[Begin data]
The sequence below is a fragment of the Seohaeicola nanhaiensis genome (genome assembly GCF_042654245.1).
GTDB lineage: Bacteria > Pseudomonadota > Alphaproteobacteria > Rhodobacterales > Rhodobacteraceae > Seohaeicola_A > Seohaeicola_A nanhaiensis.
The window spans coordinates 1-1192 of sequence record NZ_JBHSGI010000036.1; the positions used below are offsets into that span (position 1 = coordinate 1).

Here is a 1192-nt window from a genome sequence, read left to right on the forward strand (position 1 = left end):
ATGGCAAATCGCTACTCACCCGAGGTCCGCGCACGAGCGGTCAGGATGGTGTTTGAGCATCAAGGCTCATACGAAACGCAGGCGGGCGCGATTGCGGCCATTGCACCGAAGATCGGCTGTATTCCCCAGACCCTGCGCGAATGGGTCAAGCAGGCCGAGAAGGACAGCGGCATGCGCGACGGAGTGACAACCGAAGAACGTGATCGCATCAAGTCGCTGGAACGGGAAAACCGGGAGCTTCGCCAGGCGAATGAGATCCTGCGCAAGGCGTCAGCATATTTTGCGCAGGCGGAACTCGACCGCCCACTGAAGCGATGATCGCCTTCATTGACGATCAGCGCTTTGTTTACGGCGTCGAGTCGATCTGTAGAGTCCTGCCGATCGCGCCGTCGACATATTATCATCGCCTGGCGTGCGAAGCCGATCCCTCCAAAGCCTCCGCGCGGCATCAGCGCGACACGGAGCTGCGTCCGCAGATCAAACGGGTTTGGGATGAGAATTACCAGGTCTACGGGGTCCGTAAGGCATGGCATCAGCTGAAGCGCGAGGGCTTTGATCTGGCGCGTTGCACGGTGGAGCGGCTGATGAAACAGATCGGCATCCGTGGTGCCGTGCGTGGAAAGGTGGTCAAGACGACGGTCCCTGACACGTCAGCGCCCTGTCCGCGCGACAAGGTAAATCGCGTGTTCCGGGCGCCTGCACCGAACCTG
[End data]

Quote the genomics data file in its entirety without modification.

The sequence below is a fragment of the Seohaeicola nanhaiensis genome (genome assembly GCF_042654245.1).
GTDB lineage: Bacteria > Pseudomonadota > Alphaproteobacteria > Rhodobacterales > Rhodobacteraceae > Seohaeicola_A > Seohaeicola_A nanhaiensis.
The window spans coordinates 1-1192 of sequence record NZ_JBHSGI010000036.1; the positions used below are offsets into that span (position 1 = coordinate 1).

Here is a 1192-nt window from a genome sequence, read left to right on the forward strand (position 1 = left end):
ATGGCAAATCGCTACTCACCCGAGGTCCGCGCACGAGCGGTCAGGATGGTGTTTGAGCATCAAGGCTCATACGAAACGCAGGCGGGCGCGATTGCGGCCATTGCACCGAAGATCGGCTGTATTCCCCAGACCCTGCGCGAATGGGTCAAGCAGGCCGAGAAGGACAGCGGCATGCGCGACGGAGTGACAACCGAAGAACGTGATCGCATCAAGTCGCTGGAACGGGAAAACCGGGAGCTTCGCCAGGCGAATGAGATCCTGCGCAAGGCGTCAGCATATTTTGCGCAGGCGGAACTCGACCGCCCACTGAAGCGATGATCGCCTTCATTGACGATCAGCGCTTTGTTTACGGCGTCGAGTCGATCTGTAGAGTCCTGCCGATCGCGCCGTCGACATATTATCATCGCCTGGCGTGCGAAGCCGATCCCTCCAAAGCCTCCGCGCGGCATCAGCGCGACACGGAGCTGCGTCCGCAGATCAAACGGGTTTGGGATGAGAATTACCAGGTCTACGGGGTCCGTAAGGCATGGCATCAGCTGAAGCGCGAGGGCTTTGATCTGGCGCGTTGCACGGTGGAGCGGCTGATGAAACAGATCGGCATCCGTGGTGCCGTGCGTGGAAAGGTGGTCAAGACGACGGTCCCTGACACGTCAGCGCCCTGTCCGCGCGACAAGGTAAATCGCGTGTTCCGGGCGCCTGCACCGAACCTG